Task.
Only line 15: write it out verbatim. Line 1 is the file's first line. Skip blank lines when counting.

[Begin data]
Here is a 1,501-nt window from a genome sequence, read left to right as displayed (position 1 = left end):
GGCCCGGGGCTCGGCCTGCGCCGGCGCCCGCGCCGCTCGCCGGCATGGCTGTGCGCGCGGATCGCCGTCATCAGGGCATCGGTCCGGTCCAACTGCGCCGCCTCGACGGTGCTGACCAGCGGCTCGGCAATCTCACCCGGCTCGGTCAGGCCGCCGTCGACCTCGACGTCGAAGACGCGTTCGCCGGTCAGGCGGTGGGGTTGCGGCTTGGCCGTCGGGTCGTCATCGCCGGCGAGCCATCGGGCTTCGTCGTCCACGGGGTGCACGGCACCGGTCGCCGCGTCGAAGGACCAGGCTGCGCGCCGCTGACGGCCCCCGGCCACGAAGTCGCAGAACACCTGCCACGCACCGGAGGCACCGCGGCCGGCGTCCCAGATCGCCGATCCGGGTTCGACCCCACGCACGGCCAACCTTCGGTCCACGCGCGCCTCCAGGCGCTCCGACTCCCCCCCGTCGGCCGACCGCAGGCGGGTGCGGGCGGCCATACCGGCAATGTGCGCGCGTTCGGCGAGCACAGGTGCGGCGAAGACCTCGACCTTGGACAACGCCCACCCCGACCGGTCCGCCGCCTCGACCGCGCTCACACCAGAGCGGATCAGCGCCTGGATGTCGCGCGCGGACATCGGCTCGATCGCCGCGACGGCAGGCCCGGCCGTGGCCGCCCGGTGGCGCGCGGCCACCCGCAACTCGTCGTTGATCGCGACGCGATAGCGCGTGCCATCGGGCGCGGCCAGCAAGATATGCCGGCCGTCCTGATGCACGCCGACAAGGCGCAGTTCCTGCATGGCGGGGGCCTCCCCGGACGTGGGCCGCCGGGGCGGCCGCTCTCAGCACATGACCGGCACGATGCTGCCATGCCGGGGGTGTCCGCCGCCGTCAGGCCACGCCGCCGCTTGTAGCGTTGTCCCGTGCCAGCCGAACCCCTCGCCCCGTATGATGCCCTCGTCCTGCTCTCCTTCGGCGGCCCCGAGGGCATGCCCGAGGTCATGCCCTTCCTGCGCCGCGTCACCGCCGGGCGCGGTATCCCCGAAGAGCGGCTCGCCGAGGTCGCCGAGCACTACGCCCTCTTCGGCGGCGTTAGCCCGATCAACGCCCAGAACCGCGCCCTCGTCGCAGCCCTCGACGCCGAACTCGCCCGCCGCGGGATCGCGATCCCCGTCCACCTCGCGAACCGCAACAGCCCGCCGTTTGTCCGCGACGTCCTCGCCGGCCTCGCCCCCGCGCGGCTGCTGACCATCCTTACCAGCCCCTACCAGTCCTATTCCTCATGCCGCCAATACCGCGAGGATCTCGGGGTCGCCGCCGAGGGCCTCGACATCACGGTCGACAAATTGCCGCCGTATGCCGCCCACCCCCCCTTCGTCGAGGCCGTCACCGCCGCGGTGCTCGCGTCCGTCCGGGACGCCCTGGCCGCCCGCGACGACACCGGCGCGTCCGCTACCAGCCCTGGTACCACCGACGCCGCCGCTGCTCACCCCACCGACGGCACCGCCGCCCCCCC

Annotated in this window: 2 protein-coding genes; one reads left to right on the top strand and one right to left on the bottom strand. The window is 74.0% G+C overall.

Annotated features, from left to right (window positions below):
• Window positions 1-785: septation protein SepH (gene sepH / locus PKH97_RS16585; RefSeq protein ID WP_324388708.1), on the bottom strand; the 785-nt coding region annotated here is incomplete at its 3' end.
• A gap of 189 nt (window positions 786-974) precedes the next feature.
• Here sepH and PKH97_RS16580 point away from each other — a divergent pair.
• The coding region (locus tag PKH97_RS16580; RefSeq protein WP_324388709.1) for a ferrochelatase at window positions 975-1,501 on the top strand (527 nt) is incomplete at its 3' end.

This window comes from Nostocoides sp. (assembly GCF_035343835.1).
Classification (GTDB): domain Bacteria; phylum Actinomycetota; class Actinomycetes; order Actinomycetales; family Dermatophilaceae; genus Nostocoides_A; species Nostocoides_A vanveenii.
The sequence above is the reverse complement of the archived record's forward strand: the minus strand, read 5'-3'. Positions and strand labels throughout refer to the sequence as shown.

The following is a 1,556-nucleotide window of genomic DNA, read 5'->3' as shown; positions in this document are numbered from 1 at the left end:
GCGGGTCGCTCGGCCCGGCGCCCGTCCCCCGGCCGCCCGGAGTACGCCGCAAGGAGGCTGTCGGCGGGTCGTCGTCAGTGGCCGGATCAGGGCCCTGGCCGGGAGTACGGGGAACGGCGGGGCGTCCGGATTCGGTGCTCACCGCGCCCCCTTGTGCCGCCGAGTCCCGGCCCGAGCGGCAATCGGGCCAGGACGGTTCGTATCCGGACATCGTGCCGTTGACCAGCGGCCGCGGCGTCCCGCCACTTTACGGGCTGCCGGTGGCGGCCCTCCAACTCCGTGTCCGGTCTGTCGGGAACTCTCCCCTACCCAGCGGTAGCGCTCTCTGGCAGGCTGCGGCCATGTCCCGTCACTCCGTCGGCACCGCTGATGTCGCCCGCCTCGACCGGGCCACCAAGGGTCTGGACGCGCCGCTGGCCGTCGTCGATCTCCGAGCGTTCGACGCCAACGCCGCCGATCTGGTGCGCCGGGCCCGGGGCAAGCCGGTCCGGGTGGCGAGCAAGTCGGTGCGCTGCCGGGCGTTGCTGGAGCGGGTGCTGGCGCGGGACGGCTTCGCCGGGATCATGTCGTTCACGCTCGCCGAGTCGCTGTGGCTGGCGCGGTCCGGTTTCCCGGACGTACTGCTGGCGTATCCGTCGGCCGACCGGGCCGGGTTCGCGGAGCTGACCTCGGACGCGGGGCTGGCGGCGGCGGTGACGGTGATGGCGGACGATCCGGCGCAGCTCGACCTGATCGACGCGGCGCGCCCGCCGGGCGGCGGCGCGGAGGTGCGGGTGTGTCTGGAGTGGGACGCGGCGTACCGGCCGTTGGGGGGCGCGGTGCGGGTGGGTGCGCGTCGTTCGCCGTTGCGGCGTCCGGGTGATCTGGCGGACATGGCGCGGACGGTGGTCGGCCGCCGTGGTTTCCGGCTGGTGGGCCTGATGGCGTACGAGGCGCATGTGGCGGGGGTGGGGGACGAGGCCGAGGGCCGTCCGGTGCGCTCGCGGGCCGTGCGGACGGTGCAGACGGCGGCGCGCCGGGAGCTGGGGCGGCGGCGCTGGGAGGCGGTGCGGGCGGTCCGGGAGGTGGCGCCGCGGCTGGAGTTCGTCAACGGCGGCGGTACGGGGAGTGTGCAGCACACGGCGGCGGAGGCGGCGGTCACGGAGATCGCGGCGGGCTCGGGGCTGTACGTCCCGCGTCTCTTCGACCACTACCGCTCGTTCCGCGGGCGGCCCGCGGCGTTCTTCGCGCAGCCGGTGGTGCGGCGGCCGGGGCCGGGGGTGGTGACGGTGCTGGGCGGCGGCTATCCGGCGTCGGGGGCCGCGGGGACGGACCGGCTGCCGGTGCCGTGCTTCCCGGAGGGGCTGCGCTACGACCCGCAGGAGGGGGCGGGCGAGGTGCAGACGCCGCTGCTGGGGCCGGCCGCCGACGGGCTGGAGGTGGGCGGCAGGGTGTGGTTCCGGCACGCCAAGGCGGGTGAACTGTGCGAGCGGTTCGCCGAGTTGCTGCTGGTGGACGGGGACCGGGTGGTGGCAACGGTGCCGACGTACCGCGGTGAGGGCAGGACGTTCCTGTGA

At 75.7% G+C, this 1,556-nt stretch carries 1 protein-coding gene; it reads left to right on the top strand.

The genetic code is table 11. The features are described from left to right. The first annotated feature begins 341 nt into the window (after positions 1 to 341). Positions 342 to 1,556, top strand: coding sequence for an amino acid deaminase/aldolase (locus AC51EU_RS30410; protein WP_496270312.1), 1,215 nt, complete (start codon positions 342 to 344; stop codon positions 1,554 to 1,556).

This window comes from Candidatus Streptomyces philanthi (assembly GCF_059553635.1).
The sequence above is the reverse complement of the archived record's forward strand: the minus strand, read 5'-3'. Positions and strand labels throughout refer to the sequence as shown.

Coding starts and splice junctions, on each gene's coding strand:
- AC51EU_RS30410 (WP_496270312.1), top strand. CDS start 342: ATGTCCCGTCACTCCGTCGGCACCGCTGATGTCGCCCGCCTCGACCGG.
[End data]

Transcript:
The genetic code is table 11. The features are described from left to right. The first annotated feature begins 341 nt into the window (after positions 1 to 341). Positions 342 to 1,556, top strand: coding sequence for an amino acid deaminase/aldolase (locus AC51EU_RS30410; protein WP_496270312.1), 1,215 nt, complete (start codon positions 342 to 344; stop codon positions 1,554 to 1,556).